The State Corporation Commission (SCC) approved two prudency petitions from Dominion Energy Virginia for new renewable projects. One petition is related to a 12-megawatt offshore wind construction project to be located nearly 27 miles off the coast of Virginia Beach. The other is related to an agreement to purchase solar power from an independent developer of an 80-megawatt solar facility to be located in Halifax County.
The offshore wind project consists of two wind turbines to be built by Dominion that would begin operating in December 2020. In its factual findings, the Commission determined that the company’s proposal puts “essentially all” of the risk of the project, including cost overruns, production and performance failures, on Dominion’s customers. Currently, the estimated cost of the project is at least $300 million, excluding financing costs.
The Commission found that the offshore wind project was not the result of a competitive bidding process to purchase power from third-party developers of offshore wind. Doing so would likely have put all or some of the risks on developers as has been done with other offshore wind projects along the East Coast of the United States. The Commission also found that any “economic benefits specific to [the project] are speculative, whereas the risks and excessive costs are definite and will be borne by Dominion’s customers.”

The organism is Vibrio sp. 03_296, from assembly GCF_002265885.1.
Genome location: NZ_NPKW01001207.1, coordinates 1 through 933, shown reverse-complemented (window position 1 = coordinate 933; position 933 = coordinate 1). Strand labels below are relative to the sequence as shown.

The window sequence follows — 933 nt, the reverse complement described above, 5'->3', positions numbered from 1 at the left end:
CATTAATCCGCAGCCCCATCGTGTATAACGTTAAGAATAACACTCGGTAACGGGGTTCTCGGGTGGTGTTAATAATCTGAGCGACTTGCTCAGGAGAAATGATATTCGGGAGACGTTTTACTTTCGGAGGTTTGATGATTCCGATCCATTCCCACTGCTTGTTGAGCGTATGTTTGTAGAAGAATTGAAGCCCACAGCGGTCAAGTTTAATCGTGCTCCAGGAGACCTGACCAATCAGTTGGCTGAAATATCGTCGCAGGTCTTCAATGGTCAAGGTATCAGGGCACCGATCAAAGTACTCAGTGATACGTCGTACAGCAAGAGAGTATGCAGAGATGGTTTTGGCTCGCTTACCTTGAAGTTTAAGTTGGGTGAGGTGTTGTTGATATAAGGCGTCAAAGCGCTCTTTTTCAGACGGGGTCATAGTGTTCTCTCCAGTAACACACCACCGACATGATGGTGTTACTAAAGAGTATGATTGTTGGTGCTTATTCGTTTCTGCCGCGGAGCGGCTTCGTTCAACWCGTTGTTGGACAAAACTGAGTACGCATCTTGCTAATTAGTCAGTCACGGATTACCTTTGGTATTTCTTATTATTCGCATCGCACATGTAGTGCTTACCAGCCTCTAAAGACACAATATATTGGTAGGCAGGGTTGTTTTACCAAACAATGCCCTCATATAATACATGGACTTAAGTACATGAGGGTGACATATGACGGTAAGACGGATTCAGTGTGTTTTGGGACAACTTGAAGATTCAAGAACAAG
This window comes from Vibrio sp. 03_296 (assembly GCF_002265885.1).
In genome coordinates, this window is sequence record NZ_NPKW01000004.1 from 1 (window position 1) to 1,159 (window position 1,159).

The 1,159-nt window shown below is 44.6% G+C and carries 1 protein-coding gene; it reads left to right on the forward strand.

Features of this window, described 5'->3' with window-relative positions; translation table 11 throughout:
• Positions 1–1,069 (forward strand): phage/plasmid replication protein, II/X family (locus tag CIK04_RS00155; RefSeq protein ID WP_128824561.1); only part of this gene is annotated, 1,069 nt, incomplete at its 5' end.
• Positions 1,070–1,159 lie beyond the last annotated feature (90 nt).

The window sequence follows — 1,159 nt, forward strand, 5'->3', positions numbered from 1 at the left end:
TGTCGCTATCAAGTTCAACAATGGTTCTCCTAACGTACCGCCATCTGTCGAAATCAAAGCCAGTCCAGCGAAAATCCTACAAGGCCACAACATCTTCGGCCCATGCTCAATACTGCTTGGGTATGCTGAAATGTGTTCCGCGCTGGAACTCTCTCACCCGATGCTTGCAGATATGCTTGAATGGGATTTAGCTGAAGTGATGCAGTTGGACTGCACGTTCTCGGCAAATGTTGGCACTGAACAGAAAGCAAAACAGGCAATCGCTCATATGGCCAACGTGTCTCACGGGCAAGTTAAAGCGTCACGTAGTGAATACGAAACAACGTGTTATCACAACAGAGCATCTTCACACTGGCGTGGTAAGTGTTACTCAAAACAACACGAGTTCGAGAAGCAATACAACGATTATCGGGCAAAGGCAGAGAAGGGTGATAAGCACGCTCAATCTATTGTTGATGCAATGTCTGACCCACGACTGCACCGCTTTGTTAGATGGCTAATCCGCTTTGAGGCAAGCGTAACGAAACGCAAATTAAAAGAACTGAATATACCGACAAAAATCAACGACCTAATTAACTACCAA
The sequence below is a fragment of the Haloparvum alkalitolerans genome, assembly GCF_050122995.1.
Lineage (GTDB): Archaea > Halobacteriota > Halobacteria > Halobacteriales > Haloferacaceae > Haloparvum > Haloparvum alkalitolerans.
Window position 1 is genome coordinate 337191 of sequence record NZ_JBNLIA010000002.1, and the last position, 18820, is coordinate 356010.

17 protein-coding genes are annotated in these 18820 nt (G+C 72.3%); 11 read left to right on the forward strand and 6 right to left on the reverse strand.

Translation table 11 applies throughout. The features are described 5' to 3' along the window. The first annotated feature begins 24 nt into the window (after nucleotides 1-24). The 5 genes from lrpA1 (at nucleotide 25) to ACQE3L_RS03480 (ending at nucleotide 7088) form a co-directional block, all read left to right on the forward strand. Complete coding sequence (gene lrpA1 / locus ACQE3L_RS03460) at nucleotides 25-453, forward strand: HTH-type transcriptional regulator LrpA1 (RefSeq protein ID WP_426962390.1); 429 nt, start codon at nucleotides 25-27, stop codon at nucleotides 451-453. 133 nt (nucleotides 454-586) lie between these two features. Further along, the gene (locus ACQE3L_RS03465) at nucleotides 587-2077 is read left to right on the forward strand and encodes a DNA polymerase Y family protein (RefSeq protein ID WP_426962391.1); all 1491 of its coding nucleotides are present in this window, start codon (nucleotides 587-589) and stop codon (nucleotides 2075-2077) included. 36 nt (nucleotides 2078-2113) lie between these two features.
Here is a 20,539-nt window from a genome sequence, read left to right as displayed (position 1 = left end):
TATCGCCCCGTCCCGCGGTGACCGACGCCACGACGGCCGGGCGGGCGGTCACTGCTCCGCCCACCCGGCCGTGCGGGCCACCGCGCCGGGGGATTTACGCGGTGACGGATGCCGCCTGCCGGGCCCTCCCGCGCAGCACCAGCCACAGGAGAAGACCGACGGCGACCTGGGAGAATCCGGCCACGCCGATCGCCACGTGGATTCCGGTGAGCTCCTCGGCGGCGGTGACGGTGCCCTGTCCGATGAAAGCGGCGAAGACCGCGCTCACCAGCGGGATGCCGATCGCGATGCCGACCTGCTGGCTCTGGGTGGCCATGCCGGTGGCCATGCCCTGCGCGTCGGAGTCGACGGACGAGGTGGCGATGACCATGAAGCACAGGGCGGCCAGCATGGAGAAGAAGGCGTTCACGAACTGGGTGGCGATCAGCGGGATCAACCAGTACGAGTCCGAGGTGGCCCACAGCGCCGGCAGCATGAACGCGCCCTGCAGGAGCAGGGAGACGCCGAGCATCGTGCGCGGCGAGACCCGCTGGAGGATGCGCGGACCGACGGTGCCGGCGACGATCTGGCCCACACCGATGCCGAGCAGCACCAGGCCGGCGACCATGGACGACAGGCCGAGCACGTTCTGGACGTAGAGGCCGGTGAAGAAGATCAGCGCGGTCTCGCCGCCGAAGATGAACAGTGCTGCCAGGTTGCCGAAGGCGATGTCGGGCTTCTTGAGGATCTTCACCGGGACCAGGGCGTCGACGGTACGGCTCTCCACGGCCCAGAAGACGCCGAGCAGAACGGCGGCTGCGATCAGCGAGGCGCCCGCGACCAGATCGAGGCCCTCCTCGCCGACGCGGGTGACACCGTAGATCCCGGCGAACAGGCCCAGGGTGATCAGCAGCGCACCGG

The Commission concluded that the offshore wind project “would not be deemed prudent [under this Commission’s] long history of utility regulation or under any common application of the term.” However, the Commission ruled, as a matter of law, that recent amendments to Virginia laws that mandate that such a project be found to be “in the public interest” make it clear that certain factual findings must be subordinated to the clear legislative intent expressed in the laws governing the petition.
The solar project petition approved by the Commission is structured very differently from the offshore wind project. In finding the solar project to be prudent as a factual matter, the Commission noted that the proposal involves purchasing solar power from private developers and, unlike the offshore wind project, will therefore protect customers from bearing financial, performance and other risks.
The Commission also noted that Dominion conducted a competitive bidding process that produced a price to customers for the solar power project that is in line with the market. The solar facility is expected to begin operating in the latter part of 2020.
The purchase power agreement with Water Strider Solar LLC has a term of 20 years.
— Solar Builder magazine